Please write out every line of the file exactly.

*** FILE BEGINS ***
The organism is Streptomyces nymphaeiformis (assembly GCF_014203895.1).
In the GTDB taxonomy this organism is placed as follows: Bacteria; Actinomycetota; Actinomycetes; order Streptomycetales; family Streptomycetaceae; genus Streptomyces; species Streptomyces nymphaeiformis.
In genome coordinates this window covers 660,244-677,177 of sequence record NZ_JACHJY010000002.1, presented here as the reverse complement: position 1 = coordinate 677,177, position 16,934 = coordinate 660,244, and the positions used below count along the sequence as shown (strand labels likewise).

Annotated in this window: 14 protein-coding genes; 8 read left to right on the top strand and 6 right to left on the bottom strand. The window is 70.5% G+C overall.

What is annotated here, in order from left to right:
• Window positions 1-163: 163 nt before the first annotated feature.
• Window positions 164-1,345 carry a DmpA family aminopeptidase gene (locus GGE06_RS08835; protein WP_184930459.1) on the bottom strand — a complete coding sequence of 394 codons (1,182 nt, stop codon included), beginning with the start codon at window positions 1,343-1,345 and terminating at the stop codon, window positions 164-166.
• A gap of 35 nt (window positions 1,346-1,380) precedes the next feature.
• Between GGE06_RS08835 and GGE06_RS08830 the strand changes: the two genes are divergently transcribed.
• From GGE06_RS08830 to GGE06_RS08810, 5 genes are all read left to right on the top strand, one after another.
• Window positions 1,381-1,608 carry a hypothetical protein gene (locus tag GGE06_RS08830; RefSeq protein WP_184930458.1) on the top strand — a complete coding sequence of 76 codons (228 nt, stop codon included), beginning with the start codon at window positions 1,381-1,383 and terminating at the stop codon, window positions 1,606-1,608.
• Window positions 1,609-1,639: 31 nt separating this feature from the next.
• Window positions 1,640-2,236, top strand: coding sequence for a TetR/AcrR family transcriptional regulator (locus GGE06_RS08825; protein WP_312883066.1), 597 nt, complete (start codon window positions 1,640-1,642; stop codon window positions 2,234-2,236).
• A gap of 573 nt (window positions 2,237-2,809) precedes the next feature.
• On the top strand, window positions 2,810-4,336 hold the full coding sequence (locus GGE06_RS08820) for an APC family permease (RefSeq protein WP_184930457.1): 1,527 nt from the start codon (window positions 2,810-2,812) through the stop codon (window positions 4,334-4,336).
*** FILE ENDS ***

The organism is Streptomyces nymphaeiformis (assembly GCF_014203895.1).
In the GTDB taxonomy this organism is placed as follows: Bacteria; Actinomycetota; Actinomycetes; order Streptomycetales; family Streptomycetaceae; genus Streptomyces; species Streptomyces nymphaeiformis.
In genome coordinates this window covers 660,244-677,177 of sequence record NZ_JACHJY010000002.1, presented here as the reverse complement: position 1 = coordinate 677,177, position 16,934 = coordinate 660,244, and the positions used below count along the sequence as shown (strand labels likewise).

Annotated in this window: 14 protein-coding genes; 8 read left to right on the top strand and 6 right to left on the bottom strand. The window is 70.5% G+C overall.

What is annotated here, in order from left to right:
• Window positions 1-163: 163 nt before the first annotated feature.
• Window positions 164-1,345 carry a DmpA family aminopeptidase gene (locus GGE06_RS08835; protein WP_184930459.1) on the bottom strand — a complete coding sequence of 394 codons (1,182 nt, stop codon included), beginning with the start codon at window positions 1,343-1,345 and terminating at the stop codon, window positions 164-166.
• A gap of 35 nt (window positions 1,346-1,380) precedes the next feature.
• Between GGE06_RS08835 and GGE06_RS08830 the strand changes: the two genes are divergently transcribed.
• From GGE06_RS08830 to GGE06_RS08810, 5 genes are all read left to right on the top strand, one after another.
• Window positions 1,381-1,608 carry a hypothetical protein gene (locus tag GGE06_RS08830; RefSeq protein WP_184930458.1) on the top strand — a complete coding sequence of 76 codons (228 nt, stop codon included), beginning with the start codon at window positions 1,381-1,383 and terminating at the stop codon, window positions 1,606-1,608.
• Window positions 1,609-1,639: 31 nt separating this feature from the next.
• Window positions 1,640-2,236, top strand: coding sequence for a TetR/AcrR family transcriptional regulator (locus GGE06_RS08825; protein WP_312883066.1), 597 nt, complete (start codon window positions 1,640-1,642; stop codon window positions 2,234-2,236).
• A gap of 573 nt (window positions 2,237-2,809) precedes the next feature.
• On the top strand, window positions 2,810-4,336 hold the full coding sequence (locus GGE06_RS08820) for an APC family permease (RefSeq protein WP_184930457.1): 1,527 nt from the start codon (window positions 2,810-2,812) through the stop codon (window positions 4,334-4,336).